(Photo via the Flickr Creative Commons)
Hearing about Robinson Cano’s recent positive test for a banned substance has raised questions throughout the baseball world: Why would such an accomplished player risk tainting his legacy by using PEDs? Why use PEDs in the middle of one of the richest contracts in history? How long has Cano been using PEDs? In reality, these questions will probably never be answered. But speculation is rampant, not only around the MLB, but also in Cano’s home country, the Dominican Republic.
The Dominican Republic has been described before as baseball obsessed, and in my short time living here I’ve found that description to be completely accurate. Most buildings here have a night security guard, and every night security guard has a radio. Walking around at night, I often hear two or three different broadcasts coming from little speakers set next to white plastic chairs. Baseball is the safest topic to bring up when you need some small-talk. The weather here doesn’t change much and politics can be tricky, but someone will always chat about the latest Boston or Yankees score or how Bartolo did in his last start.
As an English teacher in the DR, I’m always trying looking to connect with students about any topic in English. Luckily, there is no shortage of students that like to talk about baseball. I knew the subject of Cano’s suspension was going to come up, and I was very interested to hear what my students had to say. A conversation with one adult student in particular stuck in my memory. After a few minuets of conversation about Cano, this student said something that really made me think: “Teacher, let me tell you something. Dominicans are always making excuses.” I was taken aback by the forthrightness of this statement. But as we continued talking, his point started to sink in.
This theory of Dominican culture also found its way to the sports section in the national paper Diario Libre on the 16th and 17th of May. A prominent journalist, Carlos Sánchez G., penned an article entitled The Problem is not Cano, the Dominican Republic Needs to Look at Itself as a Society. In this article, Sanchez talks to a sports psychologist who suggests that by offering the excuse that he was prescribed this medication by a licensed doctor for a health condition, Cano is passing the blame off of himself and onto his country as a whole. Sanchez calls on Cano to take full responsibility for his mistake, in order to set a new example of honesty and responsibility for his country.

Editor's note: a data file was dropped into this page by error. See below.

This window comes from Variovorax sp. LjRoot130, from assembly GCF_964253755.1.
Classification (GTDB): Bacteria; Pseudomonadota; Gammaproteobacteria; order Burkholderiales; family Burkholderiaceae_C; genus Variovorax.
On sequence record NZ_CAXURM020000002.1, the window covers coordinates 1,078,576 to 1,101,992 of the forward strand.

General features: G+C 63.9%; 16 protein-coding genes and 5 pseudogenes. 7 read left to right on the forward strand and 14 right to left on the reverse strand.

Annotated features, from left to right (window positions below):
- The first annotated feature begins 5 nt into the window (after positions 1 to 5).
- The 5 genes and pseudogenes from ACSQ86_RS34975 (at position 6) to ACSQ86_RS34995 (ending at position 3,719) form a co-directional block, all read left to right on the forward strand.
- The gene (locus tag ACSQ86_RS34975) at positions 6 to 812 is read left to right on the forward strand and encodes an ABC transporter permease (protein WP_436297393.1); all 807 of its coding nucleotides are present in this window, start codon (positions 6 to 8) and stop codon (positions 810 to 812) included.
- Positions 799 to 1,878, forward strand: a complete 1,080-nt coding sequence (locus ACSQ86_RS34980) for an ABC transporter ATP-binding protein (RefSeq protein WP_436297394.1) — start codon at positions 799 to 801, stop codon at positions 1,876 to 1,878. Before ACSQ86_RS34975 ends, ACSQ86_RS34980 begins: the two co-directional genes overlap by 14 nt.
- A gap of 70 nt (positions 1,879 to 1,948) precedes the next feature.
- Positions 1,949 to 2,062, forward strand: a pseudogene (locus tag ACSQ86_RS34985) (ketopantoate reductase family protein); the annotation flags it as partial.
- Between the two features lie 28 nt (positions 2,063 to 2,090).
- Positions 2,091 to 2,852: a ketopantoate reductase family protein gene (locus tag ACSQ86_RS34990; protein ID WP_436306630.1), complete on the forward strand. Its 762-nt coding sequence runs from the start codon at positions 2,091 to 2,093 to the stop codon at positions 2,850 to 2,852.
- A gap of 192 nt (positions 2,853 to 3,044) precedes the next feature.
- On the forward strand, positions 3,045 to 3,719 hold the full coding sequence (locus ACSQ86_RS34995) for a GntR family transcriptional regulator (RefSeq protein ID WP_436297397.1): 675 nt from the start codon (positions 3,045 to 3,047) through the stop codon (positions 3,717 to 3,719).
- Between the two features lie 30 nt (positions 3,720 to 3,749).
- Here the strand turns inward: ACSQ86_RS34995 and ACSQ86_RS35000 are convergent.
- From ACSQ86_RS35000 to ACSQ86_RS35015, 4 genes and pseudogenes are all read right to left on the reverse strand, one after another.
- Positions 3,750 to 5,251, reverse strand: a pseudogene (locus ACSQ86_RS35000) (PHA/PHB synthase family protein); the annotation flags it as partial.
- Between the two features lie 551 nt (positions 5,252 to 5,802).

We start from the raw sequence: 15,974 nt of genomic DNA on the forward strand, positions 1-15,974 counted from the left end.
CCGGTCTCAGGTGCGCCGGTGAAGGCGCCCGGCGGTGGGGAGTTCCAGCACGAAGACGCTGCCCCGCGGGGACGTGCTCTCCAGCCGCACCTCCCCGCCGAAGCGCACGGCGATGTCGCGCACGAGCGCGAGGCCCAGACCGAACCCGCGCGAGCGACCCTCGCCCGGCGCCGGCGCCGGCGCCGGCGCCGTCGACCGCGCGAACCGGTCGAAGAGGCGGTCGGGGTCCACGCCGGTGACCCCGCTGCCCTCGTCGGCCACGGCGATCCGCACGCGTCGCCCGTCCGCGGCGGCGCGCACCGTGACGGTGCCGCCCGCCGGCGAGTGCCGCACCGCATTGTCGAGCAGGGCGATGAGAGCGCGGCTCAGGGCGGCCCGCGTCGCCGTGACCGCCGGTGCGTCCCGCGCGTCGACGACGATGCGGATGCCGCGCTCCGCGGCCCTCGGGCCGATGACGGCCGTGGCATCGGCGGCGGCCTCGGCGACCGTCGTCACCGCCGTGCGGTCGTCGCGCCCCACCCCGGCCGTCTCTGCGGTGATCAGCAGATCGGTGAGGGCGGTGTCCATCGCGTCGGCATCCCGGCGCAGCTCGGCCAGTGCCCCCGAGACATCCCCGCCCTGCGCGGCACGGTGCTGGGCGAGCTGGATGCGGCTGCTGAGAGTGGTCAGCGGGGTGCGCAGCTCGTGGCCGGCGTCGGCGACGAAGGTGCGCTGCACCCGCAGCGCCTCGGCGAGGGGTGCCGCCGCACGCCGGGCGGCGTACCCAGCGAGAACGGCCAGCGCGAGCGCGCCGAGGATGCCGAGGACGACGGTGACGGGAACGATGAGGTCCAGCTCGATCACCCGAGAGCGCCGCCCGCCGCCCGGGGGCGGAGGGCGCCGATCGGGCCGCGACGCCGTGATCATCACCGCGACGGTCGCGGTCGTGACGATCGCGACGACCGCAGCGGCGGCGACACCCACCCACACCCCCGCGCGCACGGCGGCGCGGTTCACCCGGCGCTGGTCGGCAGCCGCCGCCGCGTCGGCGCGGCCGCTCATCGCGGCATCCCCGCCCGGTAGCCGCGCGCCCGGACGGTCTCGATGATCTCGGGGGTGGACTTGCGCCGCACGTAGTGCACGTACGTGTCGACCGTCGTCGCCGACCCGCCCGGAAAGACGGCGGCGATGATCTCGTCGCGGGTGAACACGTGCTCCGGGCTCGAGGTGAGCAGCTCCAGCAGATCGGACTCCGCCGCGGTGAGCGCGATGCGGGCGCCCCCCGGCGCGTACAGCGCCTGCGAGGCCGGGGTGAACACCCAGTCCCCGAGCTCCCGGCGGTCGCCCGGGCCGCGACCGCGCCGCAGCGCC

This is not to say that a PED suspension is a death knell for the popularity of a homegrown player in the Dominican Republic. Many players who have been suspended, like Manny Ramirez, Bartolo Colon and Nelson Cruz, continue to be among the most respected players on the island. There are still murals and posters of players who have tested positive for PEDs, right next to those of “clean” Hall of Famers and local legends.
So it seems that Cano’s suspension may not have a great effect on his career overall. He will still collect over $230 million total from the Mariners and over $270 million during his career. If history is a guide, he will be welcomed back and cheered by his countrymen. Even the Hall of Fame voting trends offer some hope of him someday achieving that high honor.
There are two real losers in this saga. The first is the Mariners. The Mariners are currently in second place in the very competitive AL west. Missing arguably best player for half the season will be a very difficult obstacle to overcome. Not to mention, that if they do make it to the playoffs, Cano will be banned from those games as well. The second loser, as suggested by Carlos Sánchez, is the reputation of the Dominican Republic in the baseball world and the world in general. Without owning up to his actions, Cano continues a trend of pushing personal failures onto a society as a whole.
Through this discussion, I think of the young men I teach. Many of them play baseball and hope, some day, to represent their home country in the Major leagues. By passing the blame from himself to his society, Robinson Cano is also making it harder for these young men to succeed. The more players blame the community they came from for their shortfalls, the less chance young players will have to be judged on their character alone.